(12:36 am ET) Brewers manager Ron Roenicke plans to decide between Scooter Gennett and Carlos Gomez for the leadoff spot in the lineup by Monday, reports the Milwaukee Journal Sentinel.

Gennett hit .289 with 54 RBI and 55 runs scored in 440 plate appearances last season while Gomez hit.284 with 23 home runs and 73 RBI in 574 plate appearances.


Phillies' Jake Diekman historically bad in loss
by Shawn Krest | CBSSports.com
(12:33 am ET) Phillies pitcher Jake Diekman declared his Friday appearance, "the worst outing in the history of the world." 

Diekman entered a scoreless game in the fifth inning and promptly gave up a double and four singles before recording an out. He ended up allowing seven runs in one third of an inning.

"I fell behind in counts and every strike I threw they took a good swing at," Diekman said, per CSN Philly. "It’s embarrassing. ... It's unbelievable." 

Despite his 12.27 ERA, Diekman got a vote of confidence from manager Ryne Sandberg. "There’s no concern," he said. 


Brewers' Jonathan Lucroy gets first start at first base Friday
by Brandon Wise | CBSSports.com
(12:30 am ET) Brewers regular catcher Jonathan Lucroy drew his first start at first base after being cleared from a strained right hamstring injury. Manager Ron Roenicke wanted to be able to see Lucroy's versatility.

"Thought we needed to do it, so hopefully we can do it at least once more,” said Roenicke to the Milwaukee Journal Sentinel. "But as much as he gets out there, it will help. There’s some pitchers that we still want him to catch and if we can get through those then maybe some other days we can get him over there again."

Lucroy was happy to finally be back on the field.

"I've been doing a little bit out there every day," Lucroy said. "Taking some grounders and stuff to stay sharp over there."


Cardinals' John Lackey ready for the regular season
by Shawn Krest | CBSSports.com
(12:25 am ET) John Lackey pitched seven innings, the longest of any Cardinals starter so far this season. 

Lackey allowed one run on six hits and didn't walk a batter, throwing 84 pitches. 

"Throwing seven innings, that was probably a little bit further than I thought I'd go today with the pitch count," said Lackey, per MLB.com's Jennifer Langosch. "But they were pretty aggressive, and I was throwing a lot of strikes. It worked out pretty good."

Lackey had his catcher call the game as if it were a regular season game, and his performance indicates that he's ready for the season to begin.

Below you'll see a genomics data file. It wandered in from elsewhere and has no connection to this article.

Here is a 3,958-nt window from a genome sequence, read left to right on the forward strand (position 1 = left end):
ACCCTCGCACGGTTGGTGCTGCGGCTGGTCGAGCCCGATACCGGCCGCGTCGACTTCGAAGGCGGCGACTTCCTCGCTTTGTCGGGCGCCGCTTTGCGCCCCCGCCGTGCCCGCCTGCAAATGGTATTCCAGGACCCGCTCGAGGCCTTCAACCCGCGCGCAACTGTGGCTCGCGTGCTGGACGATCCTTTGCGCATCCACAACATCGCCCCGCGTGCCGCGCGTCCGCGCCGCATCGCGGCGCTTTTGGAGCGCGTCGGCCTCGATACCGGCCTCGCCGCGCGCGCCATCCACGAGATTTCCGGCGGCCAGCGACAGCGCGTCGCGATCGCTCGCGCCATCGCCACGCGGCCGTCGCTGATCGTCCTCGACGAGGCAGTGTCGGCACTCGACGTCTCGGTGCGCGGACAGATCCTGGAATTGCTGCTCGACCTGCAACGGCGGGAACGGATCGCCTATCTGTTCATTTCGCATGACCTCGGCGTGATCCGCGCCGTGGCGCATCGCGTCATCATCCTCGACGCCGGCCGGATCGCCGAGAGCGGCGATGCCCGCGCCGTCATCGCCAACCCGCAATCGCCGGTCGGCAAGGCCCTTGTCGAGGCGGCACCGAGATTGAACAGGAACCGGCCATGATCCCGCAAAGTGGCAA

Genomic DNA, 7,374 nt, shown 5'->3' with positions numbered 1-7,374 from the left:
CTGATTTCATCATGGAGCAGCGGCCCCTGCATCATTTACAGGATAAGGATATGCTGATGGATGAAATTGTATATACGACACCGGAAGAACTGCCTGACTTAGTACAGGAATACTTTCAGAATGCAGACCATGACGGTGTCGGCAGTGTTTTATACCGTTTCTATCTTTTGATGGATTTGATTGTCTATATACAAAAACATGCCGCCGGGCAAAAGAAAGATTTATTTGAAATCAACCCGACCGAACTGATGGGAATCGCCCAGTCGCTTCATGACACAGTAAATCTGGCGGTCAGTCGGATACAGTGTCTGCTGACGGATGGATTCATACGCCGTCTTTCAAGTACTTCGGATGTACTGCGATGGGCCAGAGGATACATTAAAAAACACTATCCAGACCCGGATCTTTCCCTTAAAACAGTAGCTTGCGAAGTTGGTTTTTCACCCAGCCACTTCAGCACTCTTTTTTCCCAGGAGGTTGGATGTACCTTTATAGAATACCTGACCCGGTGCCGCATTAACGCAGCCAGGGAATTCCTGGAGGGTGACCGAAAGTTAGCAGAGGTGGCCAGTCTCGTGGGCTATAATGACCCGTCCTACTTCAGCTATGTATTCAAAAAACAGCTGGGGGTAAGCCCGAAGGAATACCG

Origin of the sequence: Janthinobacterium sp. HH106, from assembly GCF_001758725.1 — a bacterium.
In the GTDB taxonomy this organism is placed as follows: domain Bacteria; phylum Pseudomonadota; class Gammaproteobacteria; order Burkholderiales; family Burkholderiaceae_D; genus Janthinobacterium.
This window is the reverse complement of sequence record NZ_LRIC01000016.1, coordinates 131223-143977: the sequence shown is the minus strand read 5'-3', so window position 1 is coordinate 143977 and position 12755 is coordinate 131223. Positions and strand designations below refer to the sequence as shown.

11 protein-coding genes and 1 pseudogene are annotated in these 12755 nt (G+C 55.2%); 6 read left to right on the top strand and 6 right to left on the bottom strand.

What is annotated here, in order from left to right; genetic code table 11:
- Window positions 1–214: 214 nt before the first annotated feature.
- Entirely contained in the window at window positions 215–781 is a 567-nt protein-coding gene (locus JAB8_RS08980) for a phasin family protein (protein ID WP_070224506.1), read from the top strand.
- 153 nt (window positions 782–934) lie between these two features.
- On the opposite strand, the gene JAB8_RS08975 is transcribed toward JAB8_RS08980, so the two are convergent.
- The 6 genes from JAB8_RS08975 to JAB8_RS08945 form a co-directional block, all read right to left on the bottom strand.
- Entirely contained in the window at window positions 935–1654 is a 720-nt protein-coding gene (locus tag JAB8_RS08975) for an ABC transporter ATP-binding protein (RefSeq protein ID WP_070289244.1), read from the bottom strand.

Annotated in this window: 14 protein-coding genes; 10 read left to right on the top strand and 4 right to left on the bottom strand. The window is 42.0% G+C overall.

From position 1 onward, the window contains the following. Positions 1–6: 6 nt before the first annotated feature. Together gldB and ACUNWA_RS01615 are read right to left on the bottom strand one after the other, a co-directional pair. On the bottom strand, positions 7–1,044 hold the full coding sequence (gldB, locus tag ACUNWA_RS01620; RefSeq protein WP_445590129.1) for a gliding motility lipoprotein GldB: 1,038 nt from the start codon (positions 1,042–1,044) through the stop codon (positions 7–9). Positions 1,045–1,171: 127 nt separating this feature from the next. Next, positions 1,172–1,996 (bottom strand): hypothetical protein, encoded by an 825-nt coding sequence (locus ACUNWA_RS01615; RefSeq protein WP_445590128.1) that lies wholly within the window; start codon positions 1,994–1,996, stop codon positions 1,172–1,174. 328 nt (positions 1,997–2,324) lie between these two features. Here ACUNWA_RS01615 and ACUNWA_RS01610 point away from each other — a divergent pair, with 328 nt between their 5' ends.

"That's what it looked like," coach David Bell said. "It looked like he was making all his pitches. The velocity was there. He probably had a little more in the tank, which is a good thing."


Cardinals pitcher Carlos Martinez not worried about role on staff
by Brandon Wise | CBSSports.com
(12:21 am ET) Cardinals pitcher Carlos Martinez gave up just one run on five hits in five innings of work Friday against the Nationals. Martinez, who is competing for the final spot in St. Louis' starting rotation, has allowed just seven runs in 16 innings of work.

"I've been working hard," Martinez said through an interpreter to MLB.com. "Some of the outings haven't gone as good as I've wanted to, but I'm just trying to learn from that and get better every day."

Martinez is still focused on earning a starting spot.

"Right now I'm fighting to be a starter," Martinez said. "But if they call me into the bullpen I'm going to be ready for the team. I just want to help the team win, and I'm going to be ready when my name gets called."


Rays pitcher Everett Teaford making push for spot on pitching staff
by Brandon Wise | CBSSports.com
(12:16 am ET) Rays pitcher Everett Teaford tossed two scoreless innings Friday, sending all six batters down in order. The 31-year-old is making management give him an extra look before deciding on the final pitching staff, reports MLB.com.

"I thought he threw the ball well. First pitch, Reimold was ready to go, but after that I thought Teaf did a nice job of mixing pitches just like he always does," manager Kevin Cash said.

Cash likes that Teaford can get out of nearly any situation that arises.

"He's been around enough that he's probably given up enough home runs and big hits so he knows how to handle it when he does deal with some adversity," said Cash. "I wouldn't have expected anything other than that from him. Just getting right back into the strike zone again."

Teaford has spent most of spring training working on his command and effectiveness.

"That's really been the biggest thing I wanted to do this spring is not walk anybody. If I'm going to get beat, make them beat me and up to this point, I really have," said Teaford.